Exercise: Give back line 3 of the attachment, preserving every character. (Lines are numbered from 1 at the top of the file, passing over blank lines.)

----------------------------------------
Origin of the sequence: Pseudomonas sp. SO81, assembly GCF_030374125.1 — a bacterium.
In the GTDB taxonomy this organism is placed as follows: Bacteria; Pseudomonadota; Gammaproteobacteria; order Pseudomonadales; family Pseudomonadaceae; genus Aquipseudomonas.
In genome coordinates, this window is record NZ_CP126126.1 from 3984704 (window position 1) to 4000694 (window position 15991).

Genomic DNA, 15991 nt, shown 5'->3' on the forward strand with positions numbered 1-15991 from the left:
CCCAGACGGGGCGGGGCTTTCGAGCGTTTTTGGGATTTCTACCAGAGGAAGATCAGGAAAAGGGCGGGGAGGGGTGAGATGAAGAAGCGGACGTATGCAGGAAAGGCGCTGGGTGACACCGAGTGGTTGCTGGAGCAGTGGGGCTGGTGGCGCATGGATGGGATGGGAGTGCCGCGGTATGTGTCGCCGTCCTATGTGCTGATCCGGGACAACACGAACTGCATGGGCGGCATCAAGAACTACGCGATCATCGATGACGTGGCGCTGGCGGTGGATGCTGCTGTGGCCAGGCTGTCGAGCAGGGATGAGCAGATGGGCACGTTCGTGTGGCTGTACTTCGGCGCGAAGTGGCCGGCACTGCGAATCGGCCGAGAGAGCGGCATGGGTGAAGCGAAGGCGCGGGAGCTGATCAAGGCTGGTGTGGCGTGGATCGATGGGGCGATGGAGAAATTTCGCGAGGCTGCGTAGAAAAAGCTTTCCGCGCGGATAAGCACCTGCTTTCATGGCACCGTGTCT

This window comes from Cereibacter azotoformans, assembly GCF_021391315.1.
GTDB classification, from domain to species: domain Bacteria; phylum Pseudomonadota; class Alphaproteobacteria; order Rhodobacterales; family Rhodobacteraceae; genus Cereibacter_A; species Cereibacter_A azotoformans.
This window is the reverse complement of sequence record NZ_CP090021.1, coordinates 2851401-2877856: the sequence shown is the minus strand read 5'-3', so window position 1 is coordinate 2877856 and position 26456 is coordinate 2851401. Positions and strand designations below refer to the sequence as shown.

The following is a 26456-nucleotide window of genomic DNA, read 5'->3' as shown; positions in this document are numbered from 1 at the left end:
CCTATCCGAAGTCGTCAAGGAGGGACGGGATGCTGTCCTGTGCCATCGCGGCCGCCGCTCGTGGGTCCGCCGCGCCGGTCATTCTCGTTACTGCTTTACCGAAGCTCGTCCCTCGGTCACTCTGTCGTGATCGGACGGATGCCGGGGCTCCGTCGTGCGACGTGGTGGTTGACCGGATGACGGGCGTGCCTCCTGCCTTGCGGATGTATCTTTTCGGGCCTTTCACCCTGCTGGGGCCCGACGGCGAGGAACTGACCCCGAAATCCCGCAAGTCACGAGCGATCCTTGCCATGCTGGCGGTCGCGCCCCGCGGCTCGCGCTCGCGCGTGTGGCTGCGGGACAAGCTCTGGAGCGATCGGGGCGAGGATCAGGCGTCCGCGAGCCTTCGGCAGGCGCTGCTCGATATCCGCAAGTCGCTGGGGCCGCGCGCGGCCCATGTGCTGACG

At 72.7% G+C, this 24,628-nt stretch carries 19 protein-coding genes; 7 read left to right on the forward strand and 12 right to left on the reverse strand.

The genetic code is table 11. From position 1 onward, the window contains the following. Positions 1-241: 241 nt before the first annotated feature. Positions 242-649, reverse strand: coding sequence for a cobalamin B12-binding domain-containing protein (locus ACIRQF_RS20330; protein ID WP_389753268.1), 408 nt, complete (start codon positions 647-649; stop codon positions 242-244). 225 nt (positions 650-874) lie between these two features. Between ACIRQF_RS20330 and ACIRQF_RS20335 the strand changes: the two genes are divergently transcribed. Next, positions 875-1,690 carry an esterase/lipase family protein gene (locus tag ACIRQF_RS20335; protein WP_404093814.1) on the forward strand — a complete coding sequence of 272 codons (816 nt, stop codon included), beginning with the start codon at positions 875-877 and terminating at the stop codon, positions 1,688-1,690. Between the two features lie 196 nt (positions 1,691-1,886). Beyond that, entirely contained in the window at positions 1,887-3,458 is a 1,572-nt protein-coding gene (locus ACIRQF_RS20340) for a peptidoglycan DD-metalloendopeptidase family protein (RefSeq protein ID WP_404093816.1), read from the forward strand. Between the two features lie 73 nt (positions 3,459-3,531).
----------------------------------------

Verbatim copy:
In genome coordinates, this window is record NZ_CP126126.1 from 3984704 (window position 1) to 4000694 (window position 15991).